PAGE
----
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 April 23, 2020


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In my most recent newsletter, I shared with you my growing concerns that, although your efforts to help "flatten the curve" have been working, the side effects have been severe already and are coming to outweigh the benefits.


Under enormous public pressure, the Evers administration finally admitted that merely extending the restrictions indefinitely is not going to be sustainable.  He released a plan this week aimed at reopening our economy in phases.  Unfortunately, instead of listening to you, his plan creates a series of new obstacles that will make it harder, not easier, to reopen the state.  And, unfortunately, his one-size-fits-all statewide restrictions that he has renewed through Memorial Day weekend have not been relaxed since you voiced your objections when that news broke a week ago.


The governor's new plan postpones reopening until we gain the capacity to conduct about 12,000 COVID-19 lab tests per day.  (No details are provided as to how or when we might achieve this massive expansion.  For perspective: there have only been about 50,000 total tests conducted in our state over the past two months.)  But we're only using about 20 percent of our existing testing capacity as it is, because the demand just isn't there.


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The governor claims that his plan aligns with CDC guidelines and even approximates the guidelines proposed by President Trump.  In reality, his plan expands on these guidelines unnecessarily.  He proposes hiring 1,000 new staff to try to track down everyone in the state who may have been exposed to the virus; meanwhile, we're observing that COVID-19 hospitalizations are trending down, not up, even though reports are arriving from around the country that the virus may have been already circulating among our population for much longer than we previously understood.


The governor's plan would continue to ban visits to nursing homes and hospitals until a vaccine is found.  Last I heard, the best-case estimates are that it will be 18 months before we have a vaccine... if we ever find one at all.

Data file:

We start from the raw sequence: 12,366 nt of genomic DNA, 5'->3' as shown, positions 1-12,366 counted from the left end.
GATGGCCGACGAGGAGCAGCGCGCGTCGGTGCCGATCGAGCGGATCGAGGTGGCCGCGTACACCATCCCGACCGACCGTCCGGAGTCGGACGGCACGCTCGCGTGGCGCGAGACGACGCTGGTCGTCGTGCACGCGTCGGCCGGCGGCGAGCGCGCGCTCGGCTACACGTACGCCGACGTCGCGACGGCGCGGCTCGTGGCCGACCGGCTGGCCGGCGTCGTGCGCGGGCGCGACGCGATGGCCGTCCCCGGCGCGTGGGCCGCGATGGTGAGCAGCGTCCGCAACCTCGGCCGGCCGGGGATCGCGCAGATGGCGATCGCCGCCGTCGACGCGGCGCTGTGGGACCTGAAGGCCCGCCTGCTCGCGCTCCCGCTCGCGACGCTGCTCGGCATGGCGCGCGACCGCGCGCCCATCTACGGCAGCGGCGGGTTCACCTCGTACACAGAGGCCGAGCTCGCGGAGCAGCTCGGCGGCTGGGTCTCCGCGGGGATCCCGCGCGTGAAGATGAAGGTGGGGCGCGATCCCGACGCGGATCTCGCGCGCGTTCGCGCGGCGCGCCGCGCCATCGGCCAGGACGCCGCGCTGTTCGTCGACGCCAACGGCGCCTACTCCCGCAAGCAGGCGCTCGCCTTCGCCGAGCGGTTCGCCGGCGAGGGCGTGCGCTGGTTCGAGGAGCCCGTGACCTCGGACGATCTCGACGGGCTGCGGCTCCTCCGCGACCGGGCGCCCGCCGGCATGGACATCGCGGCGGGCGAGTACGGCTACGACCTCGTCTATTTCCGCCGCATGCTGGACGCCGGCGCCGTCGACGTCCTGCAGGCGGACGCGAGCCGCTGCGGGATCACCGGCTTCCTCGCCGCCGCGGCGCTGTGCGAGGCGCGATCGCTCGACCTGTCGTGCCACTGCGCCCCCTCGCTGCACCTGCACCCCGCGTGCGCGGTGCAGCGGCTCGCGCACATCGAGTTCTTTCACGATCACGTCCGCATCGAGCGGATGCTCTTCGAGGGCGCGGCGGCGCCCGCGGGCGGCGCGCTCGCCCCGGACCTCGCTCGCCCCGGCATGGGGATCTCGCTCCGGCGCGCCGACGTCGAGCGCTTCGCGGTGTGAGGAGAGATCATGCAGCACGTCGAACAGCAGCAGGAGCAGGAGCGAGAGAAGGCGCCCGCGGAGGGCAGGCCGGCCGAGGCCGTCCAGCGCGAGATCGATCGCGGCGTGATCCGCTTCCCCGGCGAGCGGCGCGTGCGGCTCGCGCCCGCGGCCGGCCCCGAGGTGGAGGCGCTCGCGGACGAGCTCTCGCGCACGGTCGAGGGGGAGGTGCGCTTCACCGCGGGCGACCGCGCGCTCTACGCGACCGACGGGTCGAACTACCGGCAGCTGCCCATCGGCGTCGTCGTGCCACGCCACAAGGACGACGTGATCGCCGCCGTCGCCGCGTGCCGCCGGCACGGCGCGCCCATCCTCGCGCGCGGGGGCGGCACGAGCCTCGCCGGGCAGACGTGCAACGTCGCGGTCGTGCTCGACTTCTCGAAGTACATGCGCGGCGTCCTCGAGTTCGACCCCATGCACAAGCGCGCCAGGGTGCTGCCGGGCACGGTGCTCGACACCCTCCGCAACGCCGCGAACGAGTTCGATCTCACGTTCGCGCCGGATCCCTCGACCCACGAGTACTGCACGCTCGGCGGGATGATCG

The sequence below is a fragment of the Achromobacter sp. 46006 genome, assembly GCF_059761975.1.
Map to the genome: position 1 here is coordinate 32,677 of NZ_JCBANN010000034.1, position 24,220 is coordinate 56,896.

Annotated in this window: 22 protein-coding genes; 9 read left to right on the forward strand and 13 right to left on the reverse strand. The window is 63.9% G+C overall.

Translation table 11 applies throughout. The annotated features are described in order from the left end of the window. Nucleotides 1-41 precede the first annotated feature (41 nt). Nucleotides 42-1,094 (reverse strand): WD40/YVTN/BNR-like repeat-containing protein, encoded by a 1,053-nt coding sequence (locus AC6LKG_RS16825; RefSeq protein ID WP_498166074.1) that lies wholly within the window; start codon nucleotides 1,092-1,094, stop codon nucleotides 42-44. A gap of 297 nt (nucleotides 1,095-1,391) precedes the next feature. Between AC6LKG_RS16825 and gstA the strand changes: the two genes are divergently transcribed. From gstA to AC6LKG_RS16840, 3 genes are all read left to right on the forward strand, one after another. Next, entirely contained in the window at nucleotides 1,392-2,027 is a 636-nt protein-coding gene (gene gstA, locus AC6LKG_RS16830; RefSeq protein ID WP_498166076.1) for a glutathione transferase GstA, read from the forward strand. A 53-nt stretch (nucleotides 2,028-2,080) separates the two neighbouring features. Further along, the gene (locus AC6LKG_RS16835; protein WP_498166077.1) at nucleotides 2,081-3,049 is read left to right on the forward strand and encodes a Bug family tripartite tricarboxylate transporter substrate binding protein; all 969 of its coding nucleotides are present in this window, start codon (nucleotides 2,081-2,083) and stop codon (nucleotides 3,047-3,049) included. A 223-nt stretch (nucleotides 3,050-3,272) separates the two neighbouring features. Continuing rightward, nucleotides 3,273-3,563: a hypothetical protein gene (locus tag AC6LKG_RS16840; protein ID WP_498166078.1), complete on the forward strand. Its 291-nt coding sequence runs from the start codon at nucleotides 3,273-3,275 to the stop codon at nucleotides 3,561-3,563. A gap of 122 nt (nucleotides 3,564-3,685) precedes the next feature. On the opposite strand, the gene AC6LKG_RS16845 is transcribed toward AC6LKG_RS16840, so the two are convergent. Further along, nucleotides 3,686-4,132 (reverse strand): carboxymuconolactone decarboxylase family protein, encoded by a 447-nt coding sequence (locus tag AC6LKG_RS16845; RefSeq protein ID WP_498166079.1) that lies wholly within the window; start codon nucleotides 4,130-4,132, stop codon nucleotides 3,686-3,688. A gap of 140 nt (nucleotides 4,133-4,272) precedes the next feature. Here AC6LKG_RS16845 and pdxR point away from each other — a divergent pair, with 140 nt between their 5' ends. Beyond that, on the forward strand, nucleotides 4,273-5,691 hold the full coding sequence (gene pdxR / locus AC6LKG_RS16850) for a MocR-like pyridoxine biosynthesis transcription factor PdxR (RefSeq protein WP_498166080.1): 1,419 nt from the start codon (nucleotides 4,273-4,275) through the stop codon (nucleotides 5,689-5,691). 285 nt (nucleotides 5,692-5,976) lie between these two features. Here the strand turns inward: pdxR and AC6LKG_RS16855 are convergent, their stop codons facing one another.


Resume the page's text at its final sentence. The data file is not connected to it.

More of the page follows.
Let me be clear: I do not claim to have all the right answers all figured out.  I don't think the Evers administration does either, nor would I expect that they could all by themselves.  Unfortunately, despite legislators' repeated requests to participate with them to work together and offer improvements toward a workable plan that we can all support, their continued orders make it clear that they and they alone will decide how to proceed, without any input from you or me.




I have heard from hundreds of folks in Sheboygan County who have expressed a wide range of views as to whether the restrictions have been too tight, too loose or just right.  The statutes provide an emergency rule-making process that is intended to provide the administration and the legislature with a way to promptly cooperate on solutions during crises.  But because the administration has chosen to ignore that mechanism and instead issue unilateral orders, there is effectively no opportunity for your voice to be heard.  That's not how the legislative process works, and it's not how the decisions should be made now, either.


I do not support immediately cutting off all the cautious measures that have successfully, thankfully, kept the outbreak from becoming many times worse than it could have been; I don't think anybody is seriously proposing an immediate end to restrictions.  As I mentioned in last week's newsletter, I acknowledge that we'll have to keep taking some medicine for a while even after we've begun to feel better, if you will.


But our state is a diverse place.  We have communities who have experienced zero coronavirus illnesses.  We have many counties who have seen fewer than 10 cases.  Even in places with a higher rate of exposure, we can't function without the businesses who employ us; the farms who grow our food; the recreation that humans need; or the shared experiences where we strengthen and draw strength from one another.  Public places such as grocery stores and gas stations have illustrated that we can maintain sensible safety precautions without destroying our livelihoods.  All of us are desperate to find some certainty in these uncertain times.  And so I continue to urge Governor Evers to reconsider his approach, bring together a much broader coalition of willing partners and confront this crisis more effectively.


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Office of Representative Terry Katsma
State Capitol, Room 306 East
P.O. Box 8952
Madison, WI 53708

(608) 266-0656
Rep.Katsma@legis.wisconsin.gov |